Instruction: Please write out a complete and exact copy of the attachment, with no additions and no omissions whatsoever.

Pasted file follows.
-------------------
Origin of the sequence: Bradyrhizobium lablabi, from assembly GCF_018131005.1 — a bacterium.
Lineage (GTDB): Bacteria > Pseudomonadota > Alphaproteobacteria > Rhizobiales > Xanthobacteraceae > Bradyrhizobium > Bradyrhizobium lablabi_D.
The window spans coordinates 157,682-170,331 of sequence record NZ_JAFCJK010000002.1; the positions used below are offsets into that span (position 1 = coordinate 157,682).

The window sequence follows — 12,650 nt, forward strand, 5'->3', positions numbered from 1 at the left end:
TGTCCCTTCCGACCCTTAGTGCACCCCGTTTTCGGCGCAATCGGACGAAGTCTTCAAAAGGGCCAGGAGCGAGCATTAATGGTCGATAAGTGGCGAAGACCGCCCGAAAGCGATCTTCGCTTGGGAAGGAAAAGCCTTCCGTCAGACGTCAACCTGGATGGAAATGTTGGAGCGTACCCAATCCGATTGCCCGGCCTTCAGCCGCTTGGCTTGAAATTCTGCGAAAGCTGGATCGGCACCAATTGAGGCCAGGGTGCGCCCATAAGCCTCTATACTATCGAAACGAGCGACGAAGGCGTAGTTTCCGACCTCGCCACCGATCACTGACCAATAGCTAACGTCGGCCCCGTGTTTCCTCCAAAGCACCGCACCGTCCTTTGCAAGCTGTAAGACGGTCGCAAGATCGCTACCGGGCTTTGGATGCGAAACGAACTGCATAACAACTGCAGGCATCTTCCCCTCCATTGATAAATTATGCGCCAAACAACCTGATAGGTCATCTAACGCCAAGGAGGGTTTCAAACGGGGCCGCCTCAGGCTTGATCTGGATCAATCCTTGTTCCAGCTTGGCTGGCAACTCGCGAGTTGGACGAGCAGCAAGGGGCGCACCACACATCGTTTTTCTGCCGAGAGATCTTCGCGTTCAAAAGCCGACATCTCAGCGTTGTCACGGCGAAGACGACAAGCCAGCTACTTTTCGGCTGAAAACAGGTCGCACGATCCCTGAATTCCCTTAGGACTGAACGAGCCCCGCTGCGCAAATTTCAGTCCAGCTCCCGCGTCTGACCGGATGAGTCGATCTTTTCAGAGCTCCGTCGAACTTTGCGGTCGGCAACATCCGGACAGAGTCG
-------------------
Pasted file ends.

Origin of the sequence: Bradyrhizobium lablabi, from assembly GCF_018131005.1 — a bacterium.
Lineage (GTDB): Bacteria > Pseudomonadota > Alphaproteobacteria > Rhizobiales > Xanthobacteraceae > Bradyrhizobium > Bradyrhizobium lablabi_D.
The window spans coordinates 157,682-170,331 of sequence record NZ_JAFCJK010000002.1; the positions used below are offsets into that span (position 1 = coordinate 157,682).

The window sequence follows — 12,650 nt, forward strand, 5'->3', positions numbered from 1 at the left end:
TGTCCCTTCCGACCCTTAGTGCACCCCGTTTTCGGCGCAATCGGACGAAGTCTTCAAAAGGGCCAGGAGCGAGCATTAATGGTCGATAAGTGGCGAAGACCGCCCGAAAGCGATCTTCGCTTGGGAAGGAAAAGCCTTCCGTCAGACGTCAACCTGGATGGAAATGTTGGAGCGTACCCAATCCGATTGCCCGGCCTTCAGCCGCTTGGCTTGAAATTCTGCGAAAGCTGGATCGGCACCAATTGAGGCCAGGGTGCGCCCATAAGCCTCTATACTATCGAAACGAGCGACGAAGGCGTAGTTTCCGACCTCGCCACCGATCACTGACCAATAGCTAACGTCGGCCCCGTGTTTCCTCCAAAGCACCGCACCGTCCTTTGCAAGCTGTAAGACGGTCGCAAGATCGCTACCGGGCTTTGGATGCGAAACGAACTGCATAACAACTGCAGGCATCTTCCCCTCCATTGATAAATTATGCGCCAAACAACCTGATAGGTCATCTAACGCCAAGGAGGGTTTCAAACGGGGCCGCCTCAGGCTTGATCTGGATCAATCCTTGTTCCAGCTTGGCTGGCAACTCGCGAGTTGGACGAGCAGCAAGGGGCGCACCACACATCGTTTTTCTGCCGAGAGATCTTCGCGTTCAAAAGCCGACATCTCAGCGTTGTCACGGCGAAGACGACAAGCCAGCTACTTTTCGGCTGAAAACAGGTCGCACGATCCCTGAATTCCCTTAGGACTGAACGAGCCCCGCTGCGCAAATTTCAGTCCAGCTCCCGCGTCTGACCGGATGAGTCGATCTTTTCAGAGCTCCGTCGAACTTTGCGGTCGGCAACATCCGGACAGAGTCG